The president of the city’s biggest real estate lobby has criticized politicians and NIMBYism, saying the efforts to stall development are keeping much-needed housing from being developed.
In a column for Real Estate Weekly this week, REBNY president John Banks said opposition to development in neighborhoods like the Lower East Side, Midtown East, and Sunnyside i only exacerbating the city’s housing crisis.
“New York’s success and vitality has been, in part, the product of as of right development which has been the foundation of both the 1916 and the 1961 zoning resolutions,” wrote Banks. “To establish in law a mechanism which would undermine as of right development will be a serious deterrent to new development and building the housing our city needs.”
In the Two Bridges area of the Lower East Side, three proposed developments have been met with pushback from community groups.
The developments include JDS Development Group’s 79-story tower at 247 Cherry Street, L+M Development Partners and CIM Group’s 62-story and 26-story towers at 260 South Street, and Starrett Development’s 62-story building at 259 Clinton Street.
JDS Development Group is planning a 79-story tower at 247 Cherry Street, and a joint venture between L+M Development Partners and CIM Group are building a pair of 62- and 26-story towers at 260 South Street. Starrett Development is planning a 62-story building at 259 Clinton Street.
Manhattan borough president Gale Brewer and City Councilmember Margaret Chin have both called for the developments to go through the City’s uniform land use review process (ULURP), a lengthy review that often ends with the projects agreeing to compromises with the local community board, in an effort to stall the projects going forward.
The City Council would then vote on the projects at the end of the ULURP process, with the Council typically deferring to the local Council member — Chin, in this case — on such matters.
ULURP requires a full public review from the Community Board, Borough President, and a vote in the City Council (not mandatory for as-of-right developments). Chin and Brewer had attempted to ask the Department of City Planning for a ULURP on the projects last summer but were denied
This summer, Brewer and Chin came out against the projects in a press conference with community leaders. “These monstrous mega-towers are not a done deal,” said Chin at the press conference. “Should the City Planning Commission rule against this community by green-lighting these proposed towers without any real public input, I will use every tool at my disposal to challenge that decision, even legal action against the Administration.”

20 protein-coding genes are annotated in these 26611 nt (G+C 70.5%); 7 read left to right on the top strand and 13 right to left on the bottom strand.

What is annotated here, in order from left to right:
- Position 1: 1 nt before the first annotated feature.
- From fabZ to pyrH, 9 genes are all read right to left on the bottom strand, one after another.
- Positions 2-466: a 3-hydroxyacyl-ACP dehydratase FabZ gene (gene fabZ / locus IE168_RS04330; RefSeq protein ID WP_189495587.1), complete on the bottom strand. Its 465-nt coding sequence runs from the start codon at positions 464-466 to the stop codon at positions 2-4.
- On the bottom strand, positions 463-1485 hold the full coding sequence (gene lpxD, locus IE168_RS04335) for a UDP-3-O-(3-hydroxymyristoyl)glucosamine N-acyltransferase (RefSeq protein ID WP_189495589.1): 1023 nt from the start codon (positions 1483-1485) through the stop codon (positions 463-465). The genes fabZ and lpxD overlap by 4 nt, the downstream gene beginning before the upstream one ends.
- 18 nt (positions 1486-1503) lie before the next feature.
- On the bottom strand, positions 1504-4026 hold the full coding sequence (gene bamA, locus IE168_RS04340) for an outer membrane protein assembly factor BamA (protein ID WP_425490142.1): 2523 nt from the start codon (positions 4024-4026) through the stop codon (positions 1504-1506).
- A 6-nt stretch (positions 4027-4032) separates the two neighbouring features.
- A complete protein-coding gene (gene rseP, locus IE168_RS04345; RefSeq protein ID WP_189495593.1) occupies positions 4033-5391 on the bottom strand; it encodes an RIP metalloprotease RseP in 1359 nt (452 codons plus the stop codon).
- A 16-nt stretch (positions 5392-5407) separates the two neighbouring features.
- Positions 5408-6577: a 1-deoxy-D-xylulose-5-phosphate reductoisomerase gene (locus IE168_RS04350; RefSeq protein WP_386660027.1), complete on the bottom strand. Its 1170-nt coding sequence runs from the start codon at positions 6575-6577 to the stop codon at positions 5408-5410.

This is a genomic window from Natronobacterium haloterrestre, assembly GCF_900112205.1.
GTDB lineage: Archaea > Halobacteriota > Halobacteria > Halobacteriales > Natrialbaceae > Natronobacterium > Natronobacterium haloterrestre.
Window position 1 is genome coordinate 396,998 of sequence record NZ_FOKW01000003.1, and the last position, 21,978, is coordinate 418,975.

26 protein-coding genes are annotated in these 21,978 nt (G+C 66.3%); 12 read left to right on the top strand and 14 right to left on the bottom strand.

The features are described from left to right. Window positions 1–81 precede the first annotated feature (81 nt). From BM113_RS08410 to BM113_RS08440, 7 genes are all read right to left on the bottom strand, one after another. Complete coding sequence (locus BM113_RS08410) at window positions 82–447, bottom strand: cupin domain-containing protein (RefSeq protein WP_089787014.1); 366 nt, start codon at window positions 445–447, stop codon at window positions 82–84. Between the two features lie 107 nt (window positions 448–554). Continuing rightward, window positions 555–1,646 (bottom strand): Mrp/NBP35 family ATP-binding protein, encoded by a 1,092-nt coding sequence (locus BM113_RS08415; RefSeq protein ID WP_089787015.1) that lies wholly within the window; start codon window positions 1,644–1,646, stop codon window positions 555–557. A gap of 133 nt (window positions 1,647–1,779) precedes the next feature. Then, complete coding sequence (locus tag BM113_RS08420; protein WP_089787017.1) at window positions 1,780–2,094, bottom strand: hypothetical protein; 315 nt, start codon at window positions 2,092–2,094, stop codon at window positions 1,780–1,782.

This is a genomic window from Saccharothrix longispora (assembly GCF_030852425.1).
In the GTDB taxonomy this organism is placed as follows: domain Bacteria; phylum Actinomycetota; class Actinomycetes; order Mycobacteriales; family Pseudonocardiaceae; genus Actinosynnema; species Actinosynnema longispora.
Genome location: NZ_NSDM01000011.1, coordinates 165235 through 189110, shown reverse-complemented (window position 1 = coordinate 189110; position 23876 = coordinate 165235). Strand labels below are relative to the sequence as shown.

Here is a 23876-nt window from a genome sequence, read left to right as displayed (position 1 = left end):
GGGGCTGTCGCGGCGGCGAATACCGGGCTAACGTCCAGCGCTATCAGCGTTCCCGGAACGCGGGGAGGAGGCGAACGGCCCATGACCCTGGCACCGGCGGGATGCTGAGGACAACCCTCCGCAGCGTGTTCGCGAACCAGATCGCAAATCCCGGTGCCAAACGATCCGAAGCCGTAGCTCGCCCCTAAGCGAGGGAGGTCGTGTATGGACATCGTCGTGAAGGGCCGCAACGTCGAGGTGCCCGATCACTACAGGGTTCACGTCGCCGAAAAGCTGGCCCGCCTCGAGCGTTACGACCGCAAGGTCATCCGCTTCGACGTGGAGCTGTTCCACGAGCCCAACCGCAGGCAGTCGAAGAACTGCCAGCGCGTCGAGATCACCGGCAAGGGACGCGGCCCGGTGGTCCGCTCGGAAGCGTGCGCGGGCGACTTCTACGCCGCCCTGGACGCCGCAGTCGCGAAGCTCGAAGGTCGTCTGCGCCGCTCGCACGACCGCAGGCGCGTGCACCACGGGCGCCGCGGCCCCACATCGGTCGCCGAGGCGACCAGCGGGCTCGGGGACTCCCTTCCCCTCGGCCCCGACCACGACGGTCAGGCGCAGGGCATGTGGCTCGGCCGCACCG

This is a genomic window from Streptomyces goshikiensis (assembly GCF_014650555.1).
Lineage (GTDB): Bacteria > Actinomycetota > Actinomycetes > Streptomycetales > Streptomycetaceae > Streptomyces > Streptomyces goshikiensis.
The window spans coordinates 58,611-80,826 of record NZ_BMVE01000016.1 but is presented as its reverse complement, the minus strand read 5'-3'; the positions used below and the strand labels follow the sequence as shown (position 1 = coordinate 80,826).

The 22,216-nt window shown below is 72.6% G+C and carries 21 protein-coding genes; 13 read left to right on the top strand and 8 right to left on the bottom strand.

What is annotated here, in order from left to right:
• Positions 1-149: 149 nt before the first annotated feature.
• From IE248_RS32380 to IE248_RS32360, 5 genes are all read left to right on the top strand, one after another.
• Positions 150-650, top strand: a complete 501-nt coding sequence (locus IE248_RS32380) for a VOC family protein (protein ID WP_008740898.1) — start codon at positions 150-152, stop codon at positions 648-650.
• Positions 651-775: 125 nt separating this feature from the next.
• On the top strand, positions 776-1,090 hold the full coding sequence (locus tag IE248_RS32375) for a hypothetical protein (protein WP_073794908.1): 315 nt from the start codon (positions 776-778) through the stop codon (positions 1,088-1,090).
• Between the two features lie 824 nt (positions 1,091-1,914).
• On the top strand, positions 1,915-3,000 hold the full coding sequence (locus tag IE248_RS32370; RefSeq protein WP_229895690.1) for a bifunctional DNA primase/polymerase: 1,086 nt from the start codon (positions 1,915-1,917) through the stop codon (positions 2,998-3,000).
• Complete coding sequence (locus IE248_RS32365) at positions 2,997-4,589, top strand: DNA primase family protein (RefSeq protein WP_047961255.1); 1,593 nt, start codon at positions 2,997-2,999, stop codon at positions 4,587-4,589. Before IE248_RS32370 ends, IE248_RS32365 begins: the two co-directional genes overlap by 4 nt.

Banks argued in his column that with an apartment vacancy rate in NYC lower than the national average at 3.8 percent, demand is far outpacing supply, leading to increasing rent prices and worsening the housing crisis.
“The simple fact is that we need more housing — affordable and market rate,” said Banks. “There is no way around that reality. The politics of day based on our recent experience will ensure that our housing crisis continues unabated.”
In a statement to Real Estate Weekly, Brewer responded to Banks’ criticism of her opposition to the Two Bridges developments.
“I have a great deal of respect for John Banks and we work well together. However, his job is to promote the interests of developers, and my job is to represent everyday New Yorkers and ensure new development is smart and appropriate. In the case of Two Bridges, we’re not merely opposing development for its own sake, we’re standing up for the ground rules. The special permit area these proposed developments fall into has a comprehensive plan, and these proposed developments don’t match that plan at all,” said Brewer in a statement.